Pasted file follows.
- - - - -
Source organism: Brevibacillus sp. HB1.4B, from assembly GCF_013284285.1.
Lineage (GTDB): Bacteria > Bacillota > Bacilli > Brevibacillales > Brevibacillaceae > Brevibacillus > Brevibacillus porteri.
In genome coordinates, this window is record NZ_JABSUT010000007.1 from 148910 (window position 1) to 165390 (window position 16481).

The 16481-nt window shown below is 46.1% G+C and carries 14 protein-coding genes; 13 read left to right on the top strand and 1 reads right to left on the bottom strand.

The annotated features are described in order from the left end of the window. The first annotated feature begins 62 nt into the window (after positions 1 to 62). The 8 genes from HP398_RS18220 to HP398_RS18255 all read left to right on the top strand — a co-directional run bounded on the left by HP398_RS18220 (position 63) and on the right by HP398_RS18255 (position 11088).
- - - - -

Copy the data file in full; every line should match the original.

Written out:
Source organism: Brevibacillus sp. HB1.4B, from assembly GCF_013284285.1.
Lineage (GTDB): Bacteria > Bacillota > Bacilli > Brevibacillales > Brevibacillaceae > Brevibacillus > Brevibacillus porteri.
In genome coordinates, this window is record NZ_JABSUT010000007.1 from 148910 (window position 1) to 165390 (window position 16481).

The 16481-nt window shown below is 46.1% G+C and carries 14 protein-coding genes; 13 read left to right on the top strand and 1 reads right to left on the bottom strand.

The annotated features are described in order from the left end of the window. The first annotated feature begins 62 nt into the window (after positions 1 to 62). The 8 genes from HP398_RS18220 to HP398_RS18255 all read left to right on the top strand — a co-directional run bounded on the left by HP398_RS18220 (position 63) and on the right by HP398_RS18255 (position 11088).